Study objective: To determine the complication rate from supervised training bronchoscopy in a single pulmonary fellowship program, and to examine the effects of fellow and faculty experience on this complication rate.
Design: A retrospective review of preexisting quality improvement data from one center for the time period July 1, 1991, until June 30, 2005, was performed. The data were stratified based on the fellow year group and the staff experience level. The types of complications were recorded.
Setting: The study was performed at an accredited pulmonary and critical care fellowship program at a military medical center in the United States.
Participants: Fifty-one pulmonary and critical care medicine fellows and 20 staff supervising physicians performed the bronchoscopies that were included in this study.
Results: A total of 3,538 training bronchoscopies were performed during the study period with 73 complications for a complication rate of 2.06%. The most common complication was pneumothorax. The overall complication rates for first-year fellows (1stYFs), second-year fellows, and third-year fellows were not significantly different from the total complication rate. Training bronchoscopies supervised by junior staff had a complication rate not significantly different from that of senior staff. The cumulative complication rate for the first trimester for 1stYFs was 3.1%, whereas the cumulative complication rate for the second plus the third trimester for 1stYFs was 1.57% (p < 0.05).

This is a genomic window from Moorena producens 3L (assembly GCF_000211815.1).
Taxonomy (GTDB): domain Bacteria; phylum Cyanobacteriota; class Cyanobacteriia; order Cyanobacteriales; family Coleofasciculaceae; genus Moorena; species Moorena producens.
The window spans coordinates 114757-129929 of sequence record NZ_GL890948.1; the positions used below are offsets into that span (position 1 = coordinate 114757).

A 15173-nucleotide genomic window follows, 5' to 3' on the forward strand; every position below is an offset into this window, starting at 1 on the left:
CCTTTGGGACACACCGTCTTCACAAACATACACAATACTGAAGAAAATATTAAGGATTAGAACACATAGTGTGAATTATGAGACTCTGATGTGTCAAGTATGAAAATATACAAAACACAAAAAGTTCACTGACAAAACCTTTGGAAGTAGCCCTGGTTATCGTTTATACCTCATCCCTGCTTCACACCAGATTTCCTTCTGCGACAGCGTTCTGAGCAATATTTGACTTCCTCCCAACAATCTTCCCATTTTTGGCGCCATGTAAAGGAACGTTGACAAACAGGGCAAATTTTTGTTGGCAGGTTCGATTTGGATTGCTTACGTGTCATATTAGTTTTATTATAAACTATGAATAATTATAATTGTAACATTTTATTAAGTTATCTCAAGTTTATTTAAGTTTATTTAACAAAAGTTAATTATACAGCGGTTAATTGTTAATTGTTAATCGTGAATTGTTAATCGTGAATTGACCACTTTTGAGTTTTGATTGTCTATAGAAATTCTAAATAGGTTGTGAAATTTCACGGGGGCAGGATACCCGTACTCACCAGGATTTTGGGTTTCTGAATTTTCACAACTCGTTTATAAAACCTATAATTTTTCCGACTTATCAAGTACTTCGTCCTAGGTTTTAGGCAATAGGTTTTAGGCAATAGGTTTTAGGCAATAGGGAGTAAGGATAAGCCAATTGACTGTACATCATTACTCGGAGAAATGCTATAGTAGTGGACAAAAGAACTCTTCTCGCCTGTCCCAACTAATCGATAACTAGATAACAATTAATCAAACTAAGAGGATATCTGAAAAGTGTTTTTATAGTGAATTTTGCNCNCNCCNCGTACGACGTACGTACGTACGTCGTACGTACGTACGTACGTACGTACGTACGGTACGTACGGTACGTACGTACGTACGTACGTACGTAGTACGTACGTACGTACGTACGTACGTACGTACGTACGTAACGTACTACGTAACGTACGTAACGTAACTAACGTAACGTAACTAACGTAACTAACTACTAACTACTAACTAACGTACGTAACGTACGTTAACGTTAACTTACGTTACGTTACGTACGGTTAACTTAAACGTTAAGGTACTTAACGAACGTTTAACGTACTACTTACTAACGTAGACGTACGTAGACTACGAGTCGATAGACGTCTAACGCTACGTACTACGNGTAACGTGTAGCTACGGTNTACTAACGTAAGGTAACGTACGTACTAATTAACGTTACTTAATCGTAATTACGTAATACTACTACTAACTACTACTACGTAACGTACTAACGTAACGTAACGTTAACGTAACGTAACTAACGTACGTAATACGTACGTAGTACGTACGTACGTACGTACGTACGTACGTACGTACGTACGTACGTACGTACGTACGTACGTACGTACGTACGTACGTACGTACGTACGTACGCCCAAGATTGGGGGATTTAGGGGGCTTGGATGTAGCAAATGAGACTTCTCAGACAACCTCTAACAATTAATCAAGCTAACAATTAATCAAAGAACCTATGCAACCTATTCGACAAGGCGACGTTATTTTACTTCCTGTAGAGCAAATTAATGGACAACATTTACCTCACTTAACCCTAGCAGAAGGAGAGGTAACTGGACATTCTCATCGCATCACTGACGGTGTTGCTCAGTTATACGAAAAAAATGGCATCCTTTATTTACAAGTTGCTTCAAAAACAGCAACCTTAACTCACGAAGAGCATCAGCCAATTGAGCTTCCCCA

Conclusions: Training bronchoscopy performed during a pulmonary fellowship is a safe procedure in a supervised setting. Patients undergoing bronchoscopy performed by novice bronchoscopists have an increased complication rate during the first trimester of bronchoscopist training.